Nothing’s more annoying than sorting through a list of 2,458 titles when all you have to work with is a back and forth button, which is why Microsoft has developed Turbo Scroll. Hold that scroll button down and titles start flying by – until they turn into a quite literal blur. Fortunately, it’s an intentional visual effect, and Microsoft layers over a couple letters from each entry on the whizzing list going by to clue you in as to when it might be time to stop. It works with both media loaded on the server, and other obtuse lists, like days’ worth of TV listings.
Windows Media Center (and even most cheapo cable boxes with guides) have always allowed you to browse while you watch TV with picture-in-picture style video playing beside menus. Windows Media Center takes it a step further with a classier technique, which lays whatever you’re watching over the menu system in a semi-transparent gradient as you perform other tasks. Besides scoring some definite style points, the new way of cutting away from active video leaves it much larger, making it much easier to watch when you actually divert your eyes from the menu. Unfortunately, Media Center still reverts to picture-in-picture for some crowded menus that just weren’t built to have a additional video layered over them (like the Internet TV browser).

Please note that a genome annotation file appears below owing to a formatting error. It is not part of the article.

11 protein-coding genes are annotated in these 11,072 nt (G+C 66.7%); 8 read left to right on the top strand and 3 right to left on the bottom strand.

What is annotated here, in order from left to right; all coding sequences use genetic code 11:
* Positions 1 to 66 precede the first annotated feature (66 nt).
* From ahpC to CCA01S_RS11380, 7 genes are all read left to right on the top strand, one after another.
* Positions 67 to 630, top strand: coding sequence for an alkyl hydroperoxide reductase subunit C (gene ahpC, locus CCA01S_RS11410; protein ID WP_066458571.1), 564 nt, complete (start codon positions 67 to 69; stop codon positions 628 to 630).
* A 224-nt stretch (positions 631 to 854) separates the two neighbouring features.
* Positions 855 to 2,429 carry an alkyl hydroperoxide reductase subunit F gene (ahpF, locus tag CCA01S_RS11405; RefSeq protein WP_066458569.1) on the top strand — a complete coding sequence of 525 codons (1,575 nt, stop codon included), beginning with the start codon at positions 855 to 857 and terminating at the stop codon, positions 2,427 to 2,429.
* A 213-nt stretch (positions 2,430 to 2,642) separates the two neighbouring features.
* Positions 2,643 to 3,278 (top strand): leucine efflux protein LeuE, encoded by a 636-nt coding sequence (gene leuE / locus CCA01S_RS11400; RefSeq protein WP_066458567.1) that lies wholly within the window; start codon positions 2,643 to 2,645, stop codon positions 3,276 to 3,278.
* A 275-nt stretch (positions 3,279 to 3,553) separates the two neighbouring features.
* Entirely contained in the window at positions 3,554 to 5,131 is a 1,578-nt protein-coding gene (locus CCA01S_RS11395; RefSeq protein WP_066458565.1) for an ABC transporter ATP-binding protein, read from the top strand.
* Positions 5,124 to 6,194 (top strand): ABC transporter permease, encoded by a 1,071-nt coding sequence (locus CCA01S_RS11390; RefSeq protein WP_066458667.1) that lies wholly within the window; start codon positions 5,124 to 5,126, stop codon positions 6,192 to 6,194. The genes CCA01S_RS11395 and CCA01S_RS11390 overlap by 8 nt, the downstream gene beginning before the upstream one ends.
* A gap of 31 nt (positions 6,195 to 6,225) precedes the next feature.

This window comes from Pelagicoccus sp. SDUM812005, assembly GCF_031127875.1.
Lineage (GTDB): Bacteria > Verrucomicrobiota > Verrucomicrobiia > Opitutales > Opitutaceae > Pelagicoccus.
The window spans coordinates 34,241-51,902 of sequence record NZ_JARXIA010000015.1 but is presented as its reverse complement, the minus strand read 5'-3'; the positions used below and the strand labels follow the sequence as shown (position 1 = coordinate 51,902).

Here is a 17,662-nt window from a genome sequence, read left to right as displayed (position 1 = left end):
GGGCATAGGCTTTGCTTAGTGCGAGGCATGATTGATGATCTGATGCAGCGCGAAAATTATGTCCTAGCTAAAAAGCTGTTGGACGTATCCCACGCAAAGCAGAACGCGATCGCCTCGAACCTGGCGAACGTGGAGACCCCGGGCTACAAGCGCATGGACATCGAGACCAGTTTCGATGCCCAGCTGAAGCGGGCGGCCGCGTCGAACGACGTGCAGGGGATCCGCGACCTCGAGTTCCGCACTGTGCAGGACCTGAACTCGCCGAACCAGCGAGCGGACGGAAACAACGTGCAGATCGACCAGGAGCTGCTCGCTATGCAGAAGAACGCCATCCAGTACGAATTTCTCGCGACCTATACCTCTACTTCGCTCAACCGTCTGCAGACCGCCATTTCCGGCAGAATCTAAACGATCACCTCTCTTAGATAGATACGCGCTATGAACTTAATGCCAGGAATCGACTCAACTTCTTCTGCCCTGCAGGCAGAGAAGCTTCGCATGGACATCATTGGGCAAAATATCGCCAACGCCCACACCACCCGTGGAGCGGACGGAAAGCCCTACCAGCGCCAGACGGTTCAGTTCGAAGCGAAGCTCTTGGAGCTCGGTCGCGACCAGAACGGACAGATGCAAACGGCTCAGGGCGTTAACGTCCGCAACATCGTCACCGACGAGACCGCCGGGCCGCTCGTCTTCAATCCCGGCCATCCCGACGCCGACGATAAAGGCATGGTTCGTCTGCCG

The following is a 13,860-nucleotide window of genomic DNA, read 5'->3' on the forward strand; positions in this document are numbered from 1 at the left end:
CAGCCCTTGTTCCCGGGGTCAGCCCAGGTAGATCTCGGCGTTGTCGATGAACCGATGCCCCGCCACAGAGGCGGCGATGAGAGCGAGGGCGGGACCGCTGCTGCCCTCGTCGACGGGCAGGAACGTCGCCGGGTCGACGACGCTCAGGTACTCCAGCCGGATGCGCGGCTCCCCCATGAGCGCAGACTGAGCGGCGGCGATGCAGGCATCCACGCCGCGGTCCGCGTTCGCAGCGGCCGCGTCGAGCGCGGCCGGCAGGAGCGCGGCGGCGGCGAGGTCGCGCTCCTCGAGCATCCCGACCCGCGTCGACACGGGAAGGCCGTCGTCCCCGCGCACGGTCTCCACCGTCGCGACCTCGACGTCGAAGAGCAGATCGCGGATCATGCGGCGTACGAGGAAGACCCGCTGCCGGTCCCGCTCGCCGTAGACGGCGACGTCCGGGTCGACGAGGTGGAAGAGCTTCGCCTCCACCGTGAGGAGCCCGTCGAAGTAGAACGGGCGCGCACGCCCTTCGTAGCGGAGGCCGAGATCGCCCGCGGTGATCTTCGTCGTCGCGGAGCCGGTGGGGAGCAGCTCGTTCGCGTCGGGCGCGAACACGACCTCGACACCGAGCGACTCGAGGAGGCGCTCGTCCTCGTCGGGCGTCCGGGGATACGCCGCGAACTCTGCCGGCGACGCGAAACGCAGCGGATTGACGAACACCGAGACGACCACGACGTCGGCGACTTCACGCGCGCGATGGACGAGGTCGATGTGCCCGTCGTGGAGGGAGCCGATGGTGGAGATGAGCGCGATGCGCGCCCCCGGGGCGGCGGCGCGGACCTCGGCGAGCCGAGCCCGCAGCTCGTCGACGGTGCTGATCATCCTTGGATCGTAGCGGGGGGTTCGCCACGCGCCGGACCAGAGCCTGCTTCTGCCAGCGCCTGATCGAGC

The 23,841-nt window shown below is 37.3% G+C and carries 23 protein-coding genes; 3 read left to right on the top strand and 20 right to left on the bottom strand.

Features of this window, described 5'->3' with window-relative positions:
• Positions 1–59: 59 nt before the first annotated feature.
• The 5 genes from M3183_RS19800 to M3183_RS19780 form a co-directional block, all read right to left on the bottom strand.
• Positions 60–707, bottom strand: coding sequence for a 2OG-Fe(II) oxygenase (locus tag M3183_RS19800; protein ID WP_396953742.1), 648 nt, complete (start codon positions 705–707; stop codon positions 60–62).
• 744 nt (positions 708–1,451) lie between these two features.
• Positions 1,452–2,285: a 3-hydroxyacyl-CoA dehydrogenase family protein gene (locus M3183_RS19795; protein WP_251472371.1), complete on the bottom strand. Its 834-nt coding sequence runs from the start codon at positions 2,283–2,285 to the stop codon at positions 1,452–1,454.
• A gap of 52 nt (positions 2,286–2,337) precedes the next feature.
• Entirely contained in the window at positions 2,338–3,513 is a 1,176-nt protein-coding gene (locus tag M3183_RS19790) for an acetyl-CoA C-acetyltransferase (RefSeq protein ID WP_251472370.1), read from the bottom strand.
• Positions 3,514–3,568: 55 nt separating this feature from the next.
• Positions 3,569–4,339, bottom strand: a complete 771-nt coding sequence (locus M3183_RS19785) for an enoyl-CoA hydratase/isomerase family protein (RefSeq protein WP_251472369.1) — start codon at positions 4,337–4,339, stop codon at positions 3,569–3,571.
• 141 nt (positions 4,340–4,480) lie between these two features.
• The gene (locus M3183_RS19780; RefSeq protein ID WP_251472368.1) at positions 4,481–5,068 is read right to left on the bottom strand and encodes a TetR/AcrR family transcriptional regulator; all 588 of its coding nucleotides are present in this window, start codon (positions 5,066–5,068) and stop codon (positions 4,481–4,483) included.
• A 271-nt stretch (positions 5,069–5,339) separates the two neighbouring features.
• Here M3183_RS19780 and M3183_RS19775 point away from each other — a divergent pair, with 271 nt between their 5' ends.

Don’t want to open a gigantic Windows Media Center window just to see if there’s anything new worth watching? No worries. Microsoft’s new Windows Media Center desktop gadget feeds a constant stream of content to a discreet corner of your desktop, including Internet TV content you’ve already shown an interest in, and freshly recorded shows picked up from a tuner. When something catches your eye, just click, view more details in an expanded gadget tab, click again, and it’s playing.
Holy Album Covers, Batman!
If you have a 42-inch display connected to your stereo, chances are you don’t just want it to sit there and look lame while you’re pumping music. Windows 7 Media Center ups the ante a bit by scrolling a massive grid of cover art around in the background as you play music or browse your collection. Missing some cover art? Most peoples’ collections are, which is why the new Media Center now does a better job covering it up by mixing up the background colors on the automated covers it generates in place of a real one. A small fix, but it looks far more subtle than a patchwork of mostly blue squares.